Presentation Title

Removing the antibiotic resistance gene from Wanner-generated MntH knockout.

Faculty Mentor

Paul Lee

Start Date

23-11-2019 8:45 AM

End Date

23-11-2019 9:30 AM

Location

62

Session

poster 2

Type of Presentation

Poster

Subject Area

biological_agricultural_sciences

Abstract

Organisms have evolved defense mechanisms to protect themselves against damages and mutations that may cause oxidative stress to DNA. There are various factors that cause these alterations, but the one particular to this research project is oxidative damage. Manganese has the ability to protect the cell’s DNA from oxidative stress and the only known import mechanism of Mn2+ is MntH. Therefore, to explore these properties of oxidative stress in this experiment, the manganese-transport protein was knocked out in strains of E. coli, CSH102 and CSH103. To do so, the kanamycin resistant gene was inserted from the cell to replace the mntH gene. However, the presence of this antibiotic resistance gene may cause the E. coli to behave in an unpredictable manner. Thus, using PCP20, which codes for a membrane -FLP (ie flippase), was used to excise the kanamycin resistance gene via site-specific recombination. The antibiotic resistance gene was successfully removed from two strains of E. coli: CSH102 and CSH103. The removal of mntH and the subsequent removal of the antibiotic resistance gene was monitored using PCR and gel electrophoresis. Further explorations regarding this topic include sequencing all CSH strains in order to confirm the clean knockout of the mntH gene.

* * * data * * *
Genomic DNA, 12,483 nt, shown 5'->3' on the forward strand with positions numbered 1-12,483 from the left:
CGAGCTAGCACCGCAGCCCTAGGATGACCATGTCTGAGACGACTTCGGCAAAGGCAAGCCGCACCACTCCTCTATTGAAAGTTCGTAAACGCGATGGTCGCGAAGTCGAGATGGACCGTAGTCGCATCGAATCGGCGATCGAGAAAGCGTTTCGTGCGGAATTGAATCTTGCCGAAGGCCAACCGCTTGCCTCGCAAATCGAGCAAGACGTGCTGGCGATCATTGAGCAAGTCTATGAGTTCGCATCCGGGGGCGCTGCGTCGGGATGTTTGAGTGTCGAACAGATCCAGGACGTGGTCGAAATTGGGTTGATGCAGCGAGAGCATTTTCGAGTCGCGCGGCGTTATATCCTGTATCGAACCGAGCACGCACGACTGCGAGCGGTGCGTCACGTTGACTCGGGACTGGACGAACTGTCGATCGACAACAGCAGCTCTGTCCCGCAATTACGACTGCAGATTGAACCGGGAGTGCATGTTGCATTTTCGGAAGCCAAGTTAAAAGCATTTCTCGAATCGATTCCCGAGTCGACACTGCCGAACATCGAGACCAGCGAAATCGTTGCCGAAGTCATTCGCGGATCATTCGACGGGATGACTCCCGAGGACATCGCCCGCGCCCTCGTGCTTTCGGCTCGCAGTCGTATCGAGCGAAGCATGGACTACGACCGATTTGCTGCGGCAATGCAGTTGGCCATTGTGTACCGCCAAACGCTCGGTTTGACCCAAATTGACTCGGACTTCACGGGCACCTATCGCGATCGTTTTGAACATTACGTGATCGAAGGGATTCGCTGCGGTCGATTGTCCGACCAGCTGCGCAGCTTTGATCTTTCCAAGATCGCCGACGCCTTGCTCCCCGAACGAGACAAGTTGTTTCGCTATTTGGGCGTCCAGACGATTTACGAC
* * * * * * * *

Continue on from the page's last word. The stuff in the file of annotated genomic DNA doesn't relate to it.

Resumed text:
This document is currently not available here.

Share

COinS
 
Nov 23rd, 8:45 AM Nov 23rd, 9:30 AM

Removing the antibiotic resistance gene from Wanner-generated MntH knockout.

62

Organisms have evolved defense mechanisms to protect themselves against damages and mutations that may cause oxidative stress to DNA. There are various factors that cause these alterations, but the one particular to this research project is oxidative damage. Manganese has the ability to protect the cell’s DNA from oxidative stress and the only known import mechanism of Mn2+ is MntH. Therefore, to explore these properties of oxidative stress in this experiment, the manganese-transport protein was knocked out in strains of E. coli, CSH102 and CSH103. To do so, the kanamycin resistant gene was inserted from the cell to replace the mntH gene. However, the presence of this antibiotic resistance gene may cause the E. coli to behave in an unpredictable manner. Thus, using PCP20, which codes for a membrane -FLP (ie flippase), was used to excise the kanamycin resistance gene via site-specific recombination. The antibiotic resistance gene was successfully removed from two strains of E. coli: CSH102 and CSH103. The removal of mntH and the subsequent removal of the antibiotic resistance gene was monitored using PCR and gel electrophoresis. Further explorations regarding this topic include sequencing all CSH strains in order to confirm the clean knockout of the mntH gene.